David Bourget (Western Ontario)
David Chalmers (ANU, NYU)
Rafael De Clercq
Jack Alan Reynolds
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Synthese 93 (3):373 - 402 (1992)
Three views of demonstrative reference are examined: contextual, intentional, and quasi-intentional. According to the first, such reference is determined entirely by certain publicly accessible features of the context. According to the second, speaker intentions are criterial in demonstrative reference. And according to the third, both contextual features and intentions come into play in the determination of demonstrative reference. The first two views (both of which enjoy current popularity) are rejected as implausible; the third (originally proposed by Kaplan in Dthat) is argued to be highly plausible.
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References found in this work BETA
Joseph Almog, John Perry, Howard K. Wettstein & David Kaplan (eds.) (1989). Themes From Kaplan. Oxford University Press, USA.
D. Sperber & D. Wilson (1995). Relevance. Blackwell.
Charles Travis (1989). The Uses of Sense: Wittgenstein's Philosophy of Language. Oxford University Press.
François Recanati (1989). The Pragmatics of What is Said. Mind and Language 4 (4):295-329.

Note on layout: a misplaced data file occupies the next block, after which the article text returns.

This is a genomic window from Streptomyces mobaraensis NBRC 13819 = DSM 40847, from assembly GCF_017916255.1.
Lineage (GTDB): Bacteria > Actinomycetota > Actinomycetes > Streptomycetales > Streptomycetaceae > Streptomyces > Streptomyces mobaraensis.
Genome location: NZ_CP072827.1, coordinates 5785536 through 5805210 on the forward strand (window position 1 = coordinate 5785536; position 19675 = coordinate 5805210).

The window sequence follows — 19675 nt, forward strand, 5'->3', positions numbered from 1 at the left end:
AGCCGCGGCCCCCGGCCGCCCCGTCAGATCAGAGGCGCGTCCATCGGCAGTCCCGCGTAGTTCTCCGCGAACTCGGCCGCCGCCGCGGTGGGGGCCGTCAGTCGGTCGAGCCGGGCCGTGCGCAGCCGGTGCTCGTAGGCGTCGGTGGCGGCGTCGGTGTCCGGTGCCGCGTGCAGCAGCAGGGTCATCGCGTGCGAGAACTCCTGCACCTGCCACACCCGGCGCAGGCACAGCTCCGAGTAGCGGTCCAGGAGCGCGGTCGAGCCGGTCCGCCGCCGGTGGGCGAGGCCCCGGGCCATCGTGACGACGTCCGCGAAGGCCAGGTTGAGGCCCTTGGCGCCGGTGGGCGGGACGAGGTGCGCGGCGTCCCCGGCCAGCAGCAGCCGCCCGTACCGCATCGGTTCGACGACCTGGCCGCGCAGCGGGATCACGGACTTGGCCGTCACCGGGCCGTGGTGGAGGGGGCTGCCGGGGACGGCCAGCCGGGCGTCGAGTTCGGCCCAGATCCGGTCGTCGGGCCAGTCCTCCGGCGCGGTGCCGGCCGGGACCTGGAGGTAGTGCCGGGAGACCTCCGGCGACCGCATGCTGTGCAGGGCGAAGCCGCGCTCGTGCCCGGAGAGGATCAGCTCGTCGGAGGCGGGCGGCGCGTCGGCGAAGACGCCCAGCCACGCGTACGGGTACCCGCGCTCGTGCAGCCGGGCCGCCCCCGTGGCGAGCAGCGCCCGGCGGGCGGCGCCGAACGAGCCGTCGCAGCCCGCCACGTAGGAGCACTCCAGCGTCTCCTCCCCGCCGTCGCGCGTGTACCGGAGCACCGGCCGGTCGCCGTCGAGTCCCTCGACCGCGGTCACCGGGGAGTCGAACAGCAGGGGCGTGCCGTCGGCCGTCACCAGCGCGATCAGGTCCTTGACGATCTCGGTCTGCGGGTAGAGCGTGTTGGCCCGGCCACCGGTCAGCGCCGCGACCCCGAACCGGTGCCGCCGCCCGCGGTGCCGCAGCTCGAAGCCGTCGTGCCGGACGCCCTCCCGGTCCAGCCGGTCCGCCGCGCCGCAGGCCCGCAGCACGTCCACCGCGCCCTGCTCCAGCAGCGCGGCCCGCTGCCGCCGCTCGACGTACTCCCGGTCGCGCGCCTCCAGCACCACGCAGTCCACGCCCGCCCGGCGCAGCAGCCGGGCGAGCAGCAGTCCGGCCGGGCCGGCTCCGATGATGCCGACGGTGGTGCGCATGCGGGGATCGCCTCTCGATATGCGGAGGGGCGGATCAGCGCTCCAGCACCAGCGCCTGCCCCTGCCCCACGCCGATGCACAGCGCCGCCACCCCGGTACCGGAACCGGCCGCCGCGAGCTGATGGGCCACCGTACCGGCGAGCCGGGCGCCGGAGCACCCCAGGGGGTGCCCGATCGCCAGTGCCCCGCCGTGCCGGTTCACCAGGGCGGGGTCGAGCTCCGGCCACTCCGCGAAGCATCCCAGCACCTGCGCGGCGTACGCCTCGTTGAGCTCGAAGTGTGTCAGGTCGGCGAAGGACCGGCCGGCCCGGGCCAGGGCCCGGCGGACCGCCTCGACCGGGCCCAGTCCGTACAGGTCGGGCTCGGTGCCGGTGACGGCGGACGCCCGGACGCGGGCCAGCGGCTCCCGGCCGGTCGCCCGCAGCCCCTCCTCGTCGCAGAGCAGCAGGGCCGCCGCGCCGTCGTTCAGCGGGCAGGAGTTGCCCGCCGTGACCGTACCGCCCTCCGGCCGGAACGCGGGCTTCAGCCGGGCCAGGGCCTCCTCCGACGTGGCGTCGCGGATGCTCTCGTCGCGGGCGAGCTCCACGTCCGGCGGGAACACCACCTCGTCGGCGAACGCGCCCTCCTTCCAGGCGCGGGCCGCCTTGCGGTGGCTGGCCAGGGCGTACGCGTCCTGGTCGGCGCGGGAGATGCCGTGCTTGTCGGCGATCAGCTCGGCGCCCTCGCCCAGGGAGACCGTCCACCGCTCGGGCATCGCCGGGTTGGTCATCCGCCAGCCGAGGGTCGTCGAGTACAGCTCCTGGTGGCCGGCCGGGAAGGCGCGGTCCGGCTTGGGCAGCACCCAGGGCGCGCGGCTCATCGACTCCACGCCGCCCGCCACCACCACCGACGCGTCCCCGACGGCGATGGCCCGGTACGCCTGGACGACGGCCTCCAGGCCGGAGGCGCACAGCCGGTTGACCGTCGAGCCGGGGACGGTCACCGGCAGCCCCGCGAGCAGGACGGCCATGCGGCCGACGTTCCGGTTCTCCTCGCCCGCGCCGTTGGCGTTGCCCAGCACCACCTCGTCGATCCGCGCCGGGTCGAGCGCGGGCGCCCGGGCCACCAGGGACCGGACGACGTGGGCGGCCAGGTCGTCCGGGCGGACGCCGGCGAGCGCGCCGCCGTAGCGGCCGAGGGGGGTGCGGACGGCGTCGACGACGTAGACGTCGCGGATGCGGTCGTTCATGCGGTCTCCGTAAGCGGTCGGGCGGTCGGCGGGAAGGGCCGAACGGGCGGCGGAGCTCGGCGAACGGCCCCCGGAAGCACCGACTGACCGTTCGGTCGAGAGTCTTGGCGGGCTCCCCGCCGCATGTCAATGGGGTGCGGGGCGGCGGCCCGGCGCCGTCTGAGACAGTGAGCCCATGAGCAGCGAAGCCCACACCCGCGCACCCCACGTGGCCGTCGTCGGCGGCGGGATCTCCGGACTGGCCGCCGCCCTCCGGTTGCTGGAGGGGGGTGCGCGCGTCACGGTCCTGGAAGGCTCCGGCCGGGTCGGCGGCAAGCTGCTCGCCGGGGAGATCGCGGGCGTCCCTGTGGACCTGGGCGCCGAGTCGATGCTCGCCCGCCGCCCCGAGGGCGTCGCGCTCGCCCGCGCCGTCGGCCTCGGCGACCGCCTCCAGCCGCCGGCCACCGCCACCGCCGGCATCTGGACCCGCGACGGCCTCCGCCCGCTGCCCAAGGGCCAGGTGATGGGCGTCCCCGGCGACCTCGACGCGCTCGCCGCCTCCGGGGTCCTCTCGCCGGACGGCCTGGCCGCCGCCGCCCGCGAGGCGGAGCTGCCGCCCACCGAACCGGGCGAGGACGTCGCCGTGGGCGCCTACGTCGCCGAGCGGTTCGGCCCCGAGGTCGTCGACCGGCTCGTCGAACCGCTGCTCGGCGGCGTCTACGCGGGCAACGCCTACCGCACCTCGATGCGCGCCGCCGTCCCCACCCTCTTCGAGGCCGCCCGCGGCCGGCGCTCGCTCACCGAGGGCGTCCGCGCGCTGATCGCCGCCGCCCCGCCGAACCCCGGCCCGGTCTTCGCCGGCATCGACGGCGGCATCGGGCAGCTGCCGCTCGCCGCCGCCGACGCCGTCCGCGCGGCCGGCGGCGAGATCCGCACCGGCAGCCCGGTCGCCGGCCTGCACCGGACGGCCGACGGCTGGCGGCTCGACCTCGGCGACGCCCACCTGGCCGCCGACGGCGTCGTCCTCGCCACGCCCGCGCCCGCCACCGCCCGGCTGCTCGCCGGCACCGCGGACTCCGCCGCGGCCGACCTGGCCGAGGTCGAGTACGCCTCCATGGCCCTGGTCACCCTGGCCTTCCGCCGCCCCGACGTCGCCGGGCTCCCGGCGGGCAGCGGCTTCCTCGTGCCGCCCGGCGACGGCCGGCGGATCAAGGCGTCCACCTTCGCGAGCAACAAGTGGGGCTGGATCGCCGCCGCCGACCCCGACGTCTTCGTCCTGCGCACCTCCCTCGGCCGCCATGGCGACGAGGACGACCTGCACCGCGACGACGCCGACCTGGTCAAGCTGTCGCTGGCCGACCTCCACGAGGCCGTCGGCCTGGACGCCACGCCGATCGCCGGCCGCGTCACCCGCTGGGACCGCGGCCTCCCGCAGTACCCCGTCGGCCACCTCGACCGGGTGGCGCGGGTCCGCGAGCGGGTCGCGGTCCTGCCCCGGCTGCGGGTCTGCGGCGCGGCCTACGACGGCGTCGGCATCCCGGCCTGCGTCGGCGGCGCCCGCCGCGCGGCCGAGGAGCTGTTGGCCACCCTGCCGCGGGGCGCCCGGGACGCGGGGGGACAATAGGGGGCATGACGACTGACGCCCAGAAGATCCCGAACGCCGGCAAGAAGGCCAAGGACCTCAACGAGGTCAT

Geoffrey Nunberg (1979). The Non-Uniqueness of Semantic Solutions: Polysemy. [REVIEW] Linguistics and Philosophy 3 (2):143 - 184.
Citations of this work BETA
Jeffrey C. King (2014). Speaker Intentions in Context. Noûs 48 (2):219-237.
Jeffrey C. King (2013). Supplementives, the Coordination Account, and Conflicting Intentions. Philosophical Perspectives 27 (1):288-311.
Stefano Predelli (2012). Bare-Boned Demonstratives. Journal of Philosophical Logic 41 (3):547-562.
Una Stojnic, Matthew Stone & Ernie Lepore (2013). Deixis. Philosophical Perspectives 27 (1):502-525.
Alexandru Radulescu (2015). The Logic of Indexicals. Synthese 192 (6):1839-1860.
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